Our Favorite Christmas Picture Books

Even at 33 years old, I look forward to hauling out the Christmas books just as much as my kiddos. There’s something about savoring these sweet, funny, meaningful stories that helps me slow down and enjoy the holiday season. We have a huge collection of Christmas picture books and always get a huge stack from the library. Here are our favorites.

An * by the description indicates its part of Amazon’s 3 for the price of 2 sale thats going on now. All links are affiliate which just means I get a small commission if you make a purchase with no extra cost to you. Thanks for supporting my Christmas book addiction. :)

Did I miss your favorite? Let me know in the comments.

Hilarious animal visuals along with the classic Christmas song.

Cute little mice discover the true meaning of Christmas. Written by a great story teller.

Such sweet illustrations. All of Little Mouse’s family weighs in on what the magic of Christmas is.

Can Sally Loyd Jones do any wrong with her moving books? I don’t think so.

Not in print anymore, but maybe your library has it!

* Charlie learns to love a new kitty.

After her house is destroyed in a storm, Mouse finds a perfect place to live.

Striking illustrations with very memorizable text.

* One of our faves of the favorites.

Not sure why this is so pricey. But bunnies!

There’s another version of this book illustrated by Anna Dewdney (Llama Llama), but I prefer this one.

Just gorgeous. And so cheap right now.

One of my absolute FAVORITES.

A Christmas installment of a delightful series. Christmasy words defined in terms of cookies.

There’s something about these sheep that I find so charming.

Wonderfully interactive for toddlers.

* Llama Llama getting into some simple holiday cheer.

* Not technically Christmas, but the lyrics to this classic Christmasy song is accompanied by beautiful illustrations.

These are gorgeous! $2.34 off coupon right now off of $14.73.

* Uniquely beautiful illustrations of a classic ballet.

* JARVIS is an illustrating genius. I think I’m always attracted to stories about Christmas trees – picking a tree is one of my favorite traditions.

* Wonderfully done take on Twas The Night Before Christmas.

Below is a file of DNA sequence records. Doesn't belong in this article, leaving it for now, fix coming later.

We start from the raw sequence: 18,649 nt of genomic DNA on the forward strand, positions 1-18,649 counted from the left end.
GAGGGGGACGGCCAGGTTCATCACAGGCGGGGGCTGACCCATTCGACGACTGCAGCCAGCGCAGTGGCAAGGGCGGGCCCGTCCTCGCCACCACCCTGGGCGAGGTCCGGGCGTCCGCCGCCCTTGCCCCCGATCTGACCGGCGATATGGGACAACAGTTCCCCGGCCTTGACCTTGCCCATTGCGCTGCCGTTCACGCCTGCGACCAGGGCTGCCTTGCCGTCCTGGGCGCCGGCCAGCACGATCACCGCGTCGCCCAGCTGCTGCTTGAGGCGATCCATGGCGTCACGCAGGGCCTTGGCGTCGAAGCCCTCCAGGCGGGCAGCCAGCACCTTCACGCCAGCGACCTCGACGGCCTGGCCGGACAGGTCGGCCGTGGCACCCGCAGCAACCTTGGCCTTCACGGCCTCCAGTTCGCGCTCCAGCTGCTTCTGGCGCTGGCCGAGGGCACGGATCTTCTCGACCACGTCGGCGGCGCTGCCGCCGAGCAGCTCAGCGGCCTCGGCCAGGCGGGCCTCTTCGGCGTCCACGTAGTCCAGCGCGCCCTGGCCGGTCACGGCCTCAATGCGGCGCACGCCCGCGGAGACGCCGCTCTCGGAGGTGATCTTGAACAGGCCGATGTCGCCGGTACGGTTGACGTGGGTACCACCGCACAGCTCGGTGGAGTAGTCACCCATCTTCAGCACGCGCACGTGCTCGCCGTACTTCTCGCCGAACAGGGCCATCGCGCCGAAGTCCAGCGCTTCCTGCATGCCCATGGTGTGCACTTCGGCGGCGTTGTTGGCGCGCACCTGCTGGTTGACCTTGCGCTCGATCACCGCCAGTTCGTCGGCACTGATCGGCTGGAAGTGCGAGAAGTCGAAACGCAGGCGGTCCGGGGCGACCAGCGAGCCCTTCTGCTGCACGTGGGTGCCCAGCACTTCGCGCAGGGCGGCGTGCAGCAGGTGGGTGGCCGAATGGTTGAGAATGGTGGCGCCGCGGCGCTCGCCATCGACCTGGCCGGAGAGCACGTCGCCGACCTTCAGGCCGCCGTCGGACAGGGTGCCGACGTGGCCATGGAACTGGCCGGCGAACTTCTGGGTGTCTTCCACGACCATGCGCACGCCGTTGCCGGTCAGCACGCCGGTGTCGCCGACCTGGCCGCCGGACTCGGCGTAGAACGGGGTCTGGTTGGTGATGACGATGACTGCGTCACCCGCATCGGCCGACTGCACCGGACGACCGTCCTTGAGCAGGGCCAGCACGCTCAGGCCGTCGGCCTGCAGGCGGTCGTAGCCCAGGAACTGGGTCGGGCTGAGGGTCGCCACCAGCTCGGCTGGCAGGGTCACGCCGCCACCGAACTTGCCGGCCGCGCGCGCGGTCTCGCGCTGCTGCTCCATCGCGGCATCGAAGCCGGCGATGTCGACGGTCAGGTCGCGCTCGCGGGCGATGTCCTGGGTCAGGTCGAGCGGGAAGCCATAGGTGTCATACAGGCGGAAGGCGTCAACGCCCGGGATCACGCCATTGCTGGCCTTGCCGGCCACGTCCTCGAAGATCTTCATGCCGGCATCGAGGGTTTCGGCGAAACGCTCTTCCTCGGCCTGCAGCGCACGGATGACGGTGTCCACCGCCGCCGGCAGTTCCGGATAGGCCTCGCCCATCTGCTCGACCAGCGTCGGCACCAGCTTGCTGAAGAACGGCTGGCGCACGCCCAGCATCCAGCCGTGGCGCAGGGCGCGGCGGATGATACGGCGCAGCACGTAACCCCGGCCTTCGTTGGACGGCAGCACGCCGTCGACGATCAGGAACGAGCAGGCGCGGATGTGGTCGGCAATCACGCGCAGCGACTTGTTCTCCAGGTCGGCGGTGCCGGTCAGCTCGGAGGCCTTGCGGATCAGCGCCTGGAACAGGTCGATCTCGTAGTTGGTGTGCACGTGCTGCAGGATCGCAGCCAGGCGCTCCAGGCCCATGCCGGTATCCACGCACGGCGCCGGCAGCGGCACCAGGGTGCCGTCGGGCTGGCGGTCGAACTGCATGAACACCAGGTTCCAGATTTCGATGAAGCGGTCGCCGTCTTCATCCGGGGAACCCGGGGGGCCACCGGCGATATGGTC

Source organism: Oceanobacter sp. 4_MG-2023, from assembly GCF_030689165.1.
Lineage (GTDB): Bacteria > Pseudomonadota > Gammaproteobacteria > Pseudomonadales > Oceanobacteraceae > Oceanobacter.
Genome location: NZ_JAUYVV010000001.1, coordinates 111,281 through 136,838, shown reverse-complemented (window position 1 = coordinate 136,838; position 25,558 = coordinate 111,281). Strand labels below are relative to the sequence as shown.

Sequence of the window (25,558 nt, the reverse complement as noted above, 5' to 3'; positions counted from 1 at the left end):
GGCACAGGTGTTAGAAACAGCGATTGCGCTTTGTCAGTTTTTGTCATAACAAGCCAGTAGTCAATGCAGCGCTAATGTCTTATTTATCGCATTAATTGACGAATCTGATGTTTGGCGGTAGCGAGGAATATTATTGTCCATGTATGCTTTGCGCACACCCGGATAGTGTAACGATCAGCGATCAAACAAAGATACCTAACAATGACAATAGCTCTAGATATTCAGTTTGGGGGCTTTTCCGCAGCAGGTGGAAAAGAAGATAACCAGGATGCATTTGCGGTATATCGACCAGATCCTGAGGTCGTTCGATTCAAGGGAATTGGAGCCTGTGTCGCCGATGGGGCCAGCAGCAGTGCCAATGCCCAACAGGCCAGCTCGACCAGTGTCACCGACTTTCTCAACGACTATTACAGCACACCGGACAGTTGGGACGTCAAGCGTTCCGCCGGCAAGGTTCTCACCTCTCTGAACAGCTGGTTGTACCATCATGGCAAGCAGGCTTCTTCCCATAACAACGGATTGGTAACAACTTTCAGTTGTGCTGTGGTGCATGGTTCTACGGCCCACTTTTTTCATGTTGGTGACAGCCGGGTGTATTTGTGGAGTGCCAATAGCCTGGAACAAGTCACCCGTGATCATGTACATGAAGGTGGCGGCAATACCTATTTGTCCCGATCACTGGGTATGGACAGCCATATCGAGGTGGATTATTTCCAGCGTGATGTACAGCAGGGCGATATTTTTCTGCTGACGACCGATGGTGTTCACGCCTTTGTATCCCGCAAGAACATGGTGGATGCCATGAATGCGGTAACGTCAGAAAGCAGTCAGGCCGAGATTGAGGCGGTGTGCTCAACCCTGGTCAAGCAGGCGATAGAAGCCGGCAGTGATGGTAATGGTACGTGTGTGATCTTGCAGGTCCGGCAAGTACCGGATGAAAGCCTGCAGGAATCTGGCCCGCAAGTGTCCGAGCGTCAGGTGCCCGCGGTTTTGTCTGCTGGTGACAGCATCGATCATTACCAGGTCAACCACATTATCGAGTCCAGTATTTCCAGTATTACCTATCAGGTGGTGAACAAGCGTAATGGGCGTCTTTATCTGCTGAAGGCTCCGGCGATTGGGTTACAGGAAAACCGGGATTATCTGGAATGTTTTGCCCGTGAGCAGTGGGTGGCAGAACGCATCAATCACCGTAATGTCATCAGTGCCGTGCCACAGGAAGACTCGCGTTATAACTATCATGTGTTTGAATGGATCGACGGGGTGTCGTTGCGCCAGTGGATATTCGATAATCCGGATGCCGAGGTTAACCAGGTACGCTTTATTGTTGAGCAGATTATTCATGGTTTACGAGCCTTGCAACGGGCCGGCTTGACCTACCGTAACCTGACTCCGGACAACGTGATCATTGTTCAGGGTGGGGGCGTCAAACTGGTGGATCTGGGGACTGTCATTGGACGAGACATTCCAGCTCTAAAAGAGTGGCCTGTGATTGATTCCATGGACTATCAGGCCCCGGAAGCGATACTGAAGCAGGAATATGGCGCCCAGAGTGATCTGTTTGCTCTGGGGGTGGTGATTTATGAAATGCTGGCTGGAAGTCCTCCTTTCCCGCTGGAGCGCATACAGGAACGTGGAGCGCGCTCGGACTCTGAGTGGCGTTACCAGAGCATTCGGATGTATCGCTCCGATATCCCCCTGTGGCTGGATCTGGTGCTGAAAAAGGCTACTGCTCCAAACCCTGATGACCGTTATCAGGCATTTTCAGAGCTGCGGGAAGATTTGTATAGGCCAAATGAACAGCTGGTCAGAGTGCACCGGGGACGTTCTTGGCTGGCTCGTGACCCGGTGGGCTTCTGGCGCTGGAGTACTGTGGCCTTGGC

Mary Engelbreit’s ubiquitous illustrations of the classic Christmas play.

I am SUCH a fan of Fletcher. These books always have beautiful illustrations.

* A tiny church mouse brings Christmas spirit to a town with a sick parson.

I get choked up every time I read this one.

* Same with this one.

Loved reading about this family’s Christmas Eve tradition.

From the illustrator of the Snowman and Night books.

* Another crier.

It’s always fun going back to Stoney Meadow Farms.

* Striking illustrations accompanying the Robert Frost poem.

* Bear tries to stay up to Christmas. Part of a fun series.

* Got it from the library last week and we’ve read it everyday.

* I loved this long-form picture book based on the author’s actual family.

A fun take on Goldilocks.

* Clever rhymes and amusing illustrations (plus hidden pictures) has made this a family favorite.

When Transition Becomes a Tradition

transition and tradition

I haven’t had a normal Christmas in a few years.

By normal, I mean waking up at my parent’s house, waking up my brother who I’ve convinced to stay the night at our parents’ place (mostly so I can wake him up at my leisure), opening stockings, having a special breakfast, distributing presents and opening them around the circle one at a time, hanging out with various members of the family, enjoying dinner, then reading one of my Christmas presents (because I invariably get at least one book) the rest of the evening.

The last Christmas I had like that was three years ago. Dating, marriage, and moving have all disturbed my normal when it comes to holiday traditions. Before that, college and loss created their own unique transitions. This year is no different. Baby James’ due date made flying to New York for Christmas (the plan before I became pregnant) a bit iffy. My parent’s travel schedule, which included Coeur d’Alene in November and then again in January, made it impractical for them to come out in December too. So, Tim and I will be spending this Christmas alone.

Alone. Initially that held all the bad connotation you might imagine. But the longer I sat with those plans as reality, the more I realized God had my best in mind.

You can read more about how transitions have permeated my holiday traditions over on Kindred Grace today. Bonus: the post includes the recipe for one of my favorite holiday foods!

My Christmasy Recommendations

The Best of Christmas

I’m in a festive mood today. I pulled out the holiday decor boxes and the tree we chopped down this weekend will finally get some trimmings tonight. The laundry I plan/hope to do later will most certainly be accomplished with Christmas music playing in the background.

Since I’m feeling so festive (and North Idaho is finally looking festive – aka, white), I thought I’d share a little Christmas recommendations round-up of my favorite holiday books, music, movies, and decor!

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Books for Advent

The Greatest Gift: Unwrapping The Full Love Story Of Christmas by Ann Voskamp